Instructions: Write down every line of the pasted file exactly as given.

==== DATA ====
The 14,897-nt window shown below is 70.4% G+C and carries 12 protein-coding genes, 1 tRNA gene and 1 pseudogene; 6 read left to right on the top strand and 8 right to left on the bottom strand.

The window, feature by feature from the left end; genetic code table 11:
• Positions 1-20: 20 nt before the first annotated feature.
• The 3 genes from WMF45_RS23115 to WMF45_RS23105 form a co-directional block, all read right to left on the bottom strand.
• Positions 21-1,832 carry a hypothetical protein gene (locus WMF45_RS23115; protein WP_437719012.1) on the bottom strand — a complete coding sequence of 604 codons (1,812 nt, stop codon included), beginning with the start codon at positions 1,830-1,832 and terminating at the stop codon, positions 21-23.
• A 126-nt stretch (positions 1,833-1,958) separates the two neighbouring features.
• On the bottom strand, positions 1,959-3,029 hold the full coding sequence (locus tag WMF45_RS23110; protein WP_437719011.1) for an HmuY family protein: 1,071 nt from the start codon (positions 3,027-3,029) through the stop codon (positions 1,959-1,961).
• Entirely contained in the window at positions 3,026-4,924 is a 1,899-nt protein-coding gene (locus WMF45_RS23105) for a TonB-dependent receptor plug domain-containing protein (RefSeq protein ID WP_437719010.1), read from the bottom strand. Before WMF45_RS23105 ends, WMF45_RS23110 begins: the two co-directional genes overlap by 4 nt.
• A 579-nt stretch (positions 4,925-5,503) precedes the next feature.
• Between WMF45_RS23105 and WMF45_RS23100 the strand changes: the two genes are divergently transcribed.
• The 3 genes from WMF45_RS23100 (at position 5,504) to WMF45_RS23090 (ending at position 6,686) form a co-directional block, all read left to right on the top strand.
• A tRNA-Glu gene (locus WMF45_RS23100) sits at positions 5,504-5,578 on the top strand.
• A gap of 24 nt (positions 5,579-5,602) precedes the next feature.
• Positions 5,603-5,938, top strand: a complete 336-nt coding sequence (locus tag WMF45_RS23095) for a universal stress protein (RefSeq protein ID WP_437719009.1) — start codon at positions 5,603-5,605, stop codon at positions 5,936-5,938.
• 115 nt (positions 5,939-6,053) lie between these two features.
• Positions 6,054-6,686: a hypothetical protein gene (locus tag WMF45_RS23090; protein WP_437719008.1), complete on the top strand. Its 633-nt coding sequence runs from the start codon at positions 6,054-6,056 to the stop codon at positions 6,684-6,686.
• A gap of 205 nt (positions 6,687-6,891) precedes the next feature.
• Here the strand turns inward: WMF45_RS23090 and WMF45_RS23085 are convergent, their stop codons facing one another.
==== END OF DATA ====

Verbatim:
The 14,897-nt window shown below is 70.4% G+C and carries 12 protein-coding genes, 1 tRNA gene and 1 pseudogene; 6 read left to right on the top strand and 8 right to left on the bottom strand.

The window, feature by feature from the left end; genetic code table 11:
• Positions 1-20: 20 nt before the first annotated feature.
• The 3 genes from WMF45_RS23115 to WMF45_RS23105 form a co-directional block, all read right to left on the bottom strand.
• Positions 21-1,832 carry a hypothetical protein gene (locus WMF45_RS23115; protein WP_437719012.1) on the bottom strand — a complete coding sequence of 604 codons (1,812 nt, stop codon included), beginning with the start codon at positions 1,830-1,832 and terminating at the stop codon, positions 21-23.
• A 126-nt stretch (positions 1,833-1,958) separates the two neighbouring features.
• On the bottom strand, positions 1,959-3,029 hold the full coding sequence (locus tag WMF45_RS23110; protein WP_437719011.1) for an HmuY family protein: 1,071 nt from the start codon (positions 3,027-3,029) through the stop codon (positions 1,959-1,961).
• Entirely contained in the window at positions 3,026-4,924 is a 1,899-nt protein-coding gene (locus WMF45_RS23105) for a TonB-dependent receptor plug domain-containing protein (RefSeq protein ID WP_437719010.1), read from the bottom strand. Before WMF45_RS23105 ends, WMF45_RS23110 begins: the two co-directional genes overlap by 4 nt.
• A 579-nt stretch (positions 4,925-5,503) precedes the next feature.
• Between WMF45_RS23105 and WMF45_RS23100 the strand changes: the two genes are divergently transcribed.
• The 3 genes from WMF45_RS23100 (at position 5,504) to WMF45_RS23090 (ending at position 6,686) form a co-directional block, all read left to right on the top strand.
• A tRNA-Glu gene (locus WMF45_RS23100) sits at positions 5,504-5,578 on the top strand.
• A gap of 24 nt (positions 5,579-5,602) precedes the next feature.
• Positions 5,603-5,938, top strand: a complete 336-nt coding sequence (locus tag WMF45_RS23095) for a universal stress protein (RefSeq protein ID WP_437719009.1) — start codon at positions 5,603-5,605, stop codon at positions 5,936-5,938.
• 115 nt (positions 5,939-6,053) lie between these two features.
• Positions 6,054-6,686: a hypothetical protein gene (locus tag WMF45_RS23090; protein WP_437719008.1), complete on the top strand. Its 633-nt coding sequence runs from the start codon at positions 6,054-6,056 to the stop codon at positions 6,684-6,686.
• A gap of 205 nt (positions 6,687-6,891) precedes the next feature.
• Here the strand turns inward: WMF45_RS23090 and WMF45_RS23085 are convergent, their stop codons facing one another.